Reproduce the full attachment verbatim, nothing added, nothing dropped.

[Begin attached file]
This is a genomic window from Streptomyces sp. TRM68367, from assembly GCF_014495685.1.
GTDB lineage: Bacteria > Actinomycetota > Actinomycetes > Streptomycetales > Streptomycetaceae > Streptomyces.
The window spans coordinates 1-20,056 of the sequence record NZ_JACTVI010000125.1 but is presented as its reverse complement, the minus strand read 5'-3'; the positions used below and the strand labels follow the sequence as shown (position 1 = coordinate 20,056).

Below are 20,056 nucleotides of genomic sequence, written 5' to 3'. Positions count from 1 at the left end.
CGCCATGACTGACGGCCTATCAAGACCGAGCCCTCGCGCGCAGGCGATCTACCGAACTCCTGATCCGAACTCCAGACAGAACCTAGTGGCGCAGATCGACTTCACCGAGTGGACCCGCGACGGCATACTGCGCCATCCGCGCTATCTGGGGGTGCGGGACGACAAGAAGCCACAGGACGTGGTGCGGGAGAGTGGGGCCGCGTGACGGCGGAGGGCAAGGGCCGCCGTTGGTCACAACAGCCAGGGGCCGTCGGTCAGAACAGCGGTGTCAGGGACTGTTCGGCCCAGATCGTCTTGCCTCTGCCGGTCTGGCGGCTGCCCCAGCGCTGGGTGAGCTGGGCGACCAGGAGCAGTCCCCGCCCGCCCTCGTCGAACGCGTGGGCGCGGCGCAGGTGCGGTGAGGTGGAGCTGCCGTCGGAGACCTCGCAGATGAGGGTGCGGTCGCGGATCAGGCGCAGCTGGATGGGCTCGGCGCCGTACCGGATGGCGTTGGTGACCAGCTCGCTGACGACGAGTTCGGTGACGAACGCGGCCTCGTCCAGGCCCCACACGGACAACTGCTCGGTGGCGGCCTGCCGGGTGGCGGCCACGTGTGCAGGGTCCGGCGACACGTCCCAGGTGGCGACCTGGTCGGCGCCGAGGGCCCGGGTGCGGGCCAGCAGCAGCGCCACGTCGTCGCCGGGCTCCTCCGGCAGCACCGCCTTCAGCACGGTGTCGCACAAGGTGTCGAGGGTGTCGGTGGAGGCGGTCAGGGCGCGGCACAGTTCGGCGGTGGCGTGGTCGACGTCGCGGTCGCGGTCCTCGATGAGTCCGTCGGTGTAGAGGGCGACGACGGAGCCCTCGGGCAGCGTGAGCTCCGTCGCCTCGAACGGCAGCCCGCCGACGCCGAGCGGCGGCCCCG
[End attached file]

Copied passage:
This is a genomic window from Streptomyces sp. TRM68367, from assembly GCF_014495685.1.
GTDB lineage: Bacteria > Actinomycetota > Actinomycetes > Streptomycetales > Streptomycetaceae > Streptomyces.
The window spans coordinates 1-20,056 of the sequence record NZ_JACTVI010000125.1 but is presented as its reverse complement, the minus strand read 5'-3'; the positions used below and the strand labels follow the sequence as shown (position 1 = coordinate 20,056).

Below are 20,056 nucleotides of genomic sequence, written 5' to 3'. Positions count from 1 at the left end.
CGCCATGACTGACGGCCTATCAAGACCGAGCCCTCGCGCGCAGGCGATCTACCGAACTCCTGATCCGAACTCCAGACAGAACCTAGTGGCGCAGATCGACTTCACCGAGTGGACCCGCGACGGCATACTGCGCCATCCGCGCTATCTGGGGGTGCGGGACGACAAGAAGCCACAGGACGTGGTGCGGGAGAGTGGGGCCGCGTGACGGCGGAGGGCAAGGGCCGCCGTTGGTCACAACAGCCAGGGGCCGTCGGTCAGAACAGCGGTGTCAGGGACTGTTCGGCCCAGATCGTCTTGCCTCTGCCGGTCTGGCGGCTGCCCCAGCGCTGGGTGAGCTGGGCGACCAGGAGCAGTCCCCGCCCGCCCTCGTCGAACGCGTGGGCGCGGCGCAGGTGCGGTGAGGTGGAGCTGCCGTCGGAGACCTCGCAGATGAGGGTGCGGTCGCGGATCAGGCGCAGCTGGATGGGCTCGGCGCCGTACCGGATGGCGTTGGTGACCAGCTCGCTGACGACGAGTTCGGTGACGAACGCGGCCTCGTCCAGGCCCCACACGGACAACTGCTCGGTGGCGGCCTGCCGGGTGGCGGCCACGTGTGCAGGGTCCGGCGACACGTCCCAGGTGGCGACCTGGTCGGCGCCGAGGGCCCGGGTGCGGGCCAGCAGCAGCGCCACGTCGTCGCCGGGCTCCTCCGGCAGCACCGCCTTCAGCACGGTGTCGCACAAGGTGTCGAGGGTGTCGGTGGAGGCGGTCAGGGCGCGGCACAGTTCGGCGGTGGCGTGGTCGACGTCGCGGTCGCGGTCCTCGATGAGTCCGTCGGTGTAGAGGGCGACGACGGAGCCCTCGGGCAGCGTGAGCTCCGTCGCCTCGAACGGCAGCCCGCCGACGCCGAGCGGCGGCCCCG